Thursday, March 25, 2010
Thursday, March 11, 2010
I never really considered that digital data is actually encoded as an analog signal. Magnetic data on a hard drive is supposed to be 1s and 0s, but magnetism can be unreliable at the microscopic level of a hard drive platter. Those 1s and 0s have to be stored in larger groups, so that if a few individual bits flip, the end result will still be mostly 1s or mostly 0s. Error checking is introduced into each section of data, and that overhead means that only about 81% of a disk can consist of your data -- the rest is error checking. New drive technology is striving for 4% overhead, so that you'll get to use 96% of the disk drive.
And Windows XP won't support the new drive format.
Monday, March 8, 2010
Last Friday, I shot this panorama from the building where I work.
Raw, f/5.6, ISO 400, using a polarizer and a graduated filter. Compared to my earlier panorama attempts -- hand-held camera and no filters -- this picture sucks. The sky is noticeably grainy at 100% resolution, and you can see obvious vertical bands where the photos were stitched to create the panorama.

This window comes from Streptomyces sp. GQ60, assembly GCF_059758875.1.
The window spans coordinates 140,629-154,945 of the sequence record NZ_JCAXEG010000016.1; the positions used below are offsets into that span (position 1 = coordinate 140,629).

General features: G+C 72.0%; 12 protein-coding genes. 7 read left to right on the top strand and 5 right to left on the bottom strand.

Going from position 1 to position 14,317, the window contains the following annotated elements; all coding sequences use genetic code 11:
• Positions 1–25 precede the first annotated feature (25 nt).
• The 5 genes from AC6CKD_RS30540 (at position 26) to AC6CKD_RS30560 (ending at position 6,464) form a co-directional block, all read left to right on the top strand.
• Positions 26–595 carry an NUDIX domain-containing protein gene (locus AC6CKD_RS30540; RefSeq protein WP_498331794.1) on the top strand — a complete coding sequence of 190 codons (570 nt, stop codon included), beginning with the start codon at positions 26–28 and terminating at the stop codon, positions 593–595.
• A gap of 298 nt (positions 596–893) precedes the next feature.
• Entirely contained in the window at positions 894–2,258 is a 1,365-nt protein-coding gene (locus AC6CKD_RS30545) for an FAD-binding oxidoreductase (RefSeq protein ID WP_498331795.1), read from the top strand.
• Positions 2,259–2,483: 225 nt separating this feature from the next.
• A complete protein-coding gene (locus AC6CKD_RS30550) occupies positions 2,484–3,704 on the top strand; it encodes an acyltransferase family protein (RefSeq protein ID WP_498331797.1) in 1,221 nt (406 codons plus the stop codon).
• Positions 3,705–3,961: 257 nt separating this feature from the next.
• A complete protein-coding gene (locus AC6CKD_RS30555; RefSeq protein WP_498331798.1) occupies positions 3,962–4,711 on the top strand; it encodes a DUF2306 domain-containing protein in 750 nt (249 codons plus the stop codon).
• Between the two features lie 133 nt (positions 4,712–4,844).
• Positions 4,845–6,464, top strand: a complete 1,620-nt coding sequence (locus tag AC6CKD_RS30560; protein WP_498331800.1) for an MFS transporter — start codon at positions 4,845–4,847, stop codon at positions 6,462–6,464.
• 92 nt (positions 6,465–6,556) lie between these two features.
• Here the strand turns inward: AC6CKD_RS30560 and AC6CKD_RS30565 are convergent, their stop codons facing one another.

What caused these problems? I'm inclined to think it's the filters, because they're the major difference from previous attempts. As a matter of fact, I quickly discovered that the filters were wreaking havoc with my camera's autofocus -- unlike all previous attempts, I had to disable autofocus and shoot this with manual focus.
This is a classic example of how better equipment does not assure better photographs. :-(